He also focuses on the standardisation of the existing education system. To incorporate dropout students in the national development, Dr Manzoor suggests introducing vocational training. He wants conceptual and infra-structural development of the vocational training institutes. At the same time he suggests giving emphasis on English language proficiency and computer literacy.

His research paper also mentions the funding for the implementation of the education policy. "Public expenditure should be increased from the present 2.27 percent of GDP preferable to six percent but at least to 4.5 percent in 10 years," his paper reads.

The former Director of Unesco of Dhaka Dr Wolfgang Vollmann's paper gives an overview of adult literacy learning in the South Asian countries. He suggests improving the training of the facilitators (teachers). He also believes that after much training these facilitators can be included in the mainstream education.

Giving some practical references M Zulfiqer Haider's paper gives a negative evaluation of donor driven projects on English Language Teaching Improvement Project that has been running in the country for the last seven years.

Mohammad Tariq Ahsan's paper basically focuses on the necessity of social awareness generating campaign to introduce 'inclusive education' that provides opportunity for the differently-ableds to study in mainstream educational institutes. And Dr Selina Akhtar's paper is a critical analysis of faulty teaching system at the secondary level.

"We invite the abstract of recent researches on the education sector by giving advertisement in the newspapers," informs BAFED Chairman Dr Abu Hamid Latif, "A committee including a representative from the Unseco selects the research papers to be presented at the conference. "We also publish the insightful research works in two journals in two languages annually. The Bangla version is distributed to the teachers and instructors; and the English Version titled Bangladesh Educational Journal is distributed to the policymakers and academicians in the country and to foreign countries using the Unesco channel."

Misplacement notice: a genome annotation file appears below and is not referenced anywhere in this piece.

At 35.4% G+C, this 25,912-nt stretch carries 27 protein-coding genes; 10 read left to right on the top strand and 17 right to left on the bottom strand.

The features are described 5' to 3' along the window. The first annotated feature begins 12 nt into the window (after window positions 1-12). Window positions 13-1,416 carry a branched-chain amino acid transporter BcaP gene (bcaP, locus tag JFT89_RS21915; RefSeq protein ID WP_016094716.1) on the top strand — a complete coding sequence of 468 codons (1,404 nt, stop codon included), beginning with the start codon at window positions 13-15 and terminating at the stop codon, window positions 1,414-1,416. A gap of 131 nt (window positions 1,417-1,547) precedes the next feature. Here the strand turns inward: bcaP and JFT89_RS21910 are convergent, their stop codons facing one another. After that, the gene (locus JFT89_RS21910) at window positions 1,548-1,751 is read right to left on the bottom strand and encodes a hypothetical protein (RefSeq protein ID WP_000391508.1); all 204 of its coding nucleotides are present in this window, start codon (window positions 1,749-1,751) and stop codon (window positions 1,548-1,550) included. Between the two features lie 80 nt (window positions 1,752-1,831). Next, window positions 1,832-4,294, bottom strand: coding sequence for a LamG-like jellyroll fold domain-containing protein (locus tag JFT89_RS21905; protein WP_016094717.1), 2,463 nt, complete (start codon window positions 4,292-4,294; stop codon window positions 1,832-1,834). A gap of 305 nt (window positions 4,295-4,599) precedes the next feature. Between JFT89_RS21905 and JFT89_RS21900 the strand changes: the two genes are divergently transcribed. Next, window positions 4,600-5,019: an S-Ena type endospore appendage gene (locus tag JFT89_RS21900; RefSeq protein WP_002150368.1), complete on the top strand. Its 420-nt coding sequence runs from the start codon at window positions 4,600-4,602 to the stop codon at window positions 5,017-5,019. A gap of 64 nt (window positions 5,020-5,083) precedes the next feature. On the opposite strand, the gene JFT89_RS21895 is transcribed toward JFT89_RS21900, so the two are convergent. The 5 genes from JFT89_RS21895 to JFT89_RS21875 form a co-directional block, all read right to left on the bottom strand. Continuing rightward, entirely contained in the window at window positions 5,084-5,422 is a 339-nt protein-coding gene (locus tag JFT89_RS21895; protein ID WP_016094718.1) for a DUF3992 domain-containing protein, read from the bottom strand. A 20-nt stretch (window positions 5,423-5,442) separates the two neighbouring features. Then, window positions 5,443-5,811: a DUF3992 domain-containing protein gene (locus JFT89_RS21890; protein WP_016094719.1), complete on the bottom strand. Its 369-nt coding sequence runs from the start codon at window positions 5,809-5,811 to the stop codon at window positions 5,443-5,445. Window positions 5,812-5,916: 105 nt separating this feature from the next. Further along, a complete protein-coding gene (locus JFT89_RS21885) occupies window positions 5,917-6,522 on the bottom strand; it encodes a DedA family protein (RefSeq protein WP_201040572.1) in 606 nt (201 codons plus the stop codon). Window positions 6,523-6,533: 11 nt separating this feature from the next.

But, what is the impact of these researches? Frustrated, Dr Latif replies, "Research work is neglected in the country. Even the policymakers does not bother to have a look at the research work published in our journals. Executing the insightful findings of these research works is not in the agenda of policy making in the country.

"On the other hand, the government always depends on donor agencies who appoint excessive numbers of consultants having different views, who have little idea about our condition. These consultants, create problems for the local researchers. As a result, many donor-driven educational projects have not functioned properly. The foreign consultants focus on creating new projects for doing consultancy, rather than for improving the situation. Moreover, the government is surrounded by bureaucrats. The professional experts and researchers, in deed, have very limited access to the policymakers."

However, Education Adviser to Prime Minister Professor Alauddin Ahmed has assured that the situation will improve. "Since the Article 17 of Our National Constitution ensures uniform and mandatory education for all, our government is keen to provide this constitutional right by implementing the proposed education policy in phases," he says. He also informs that the current government is planning to allocate six percent of the GDP in education sector.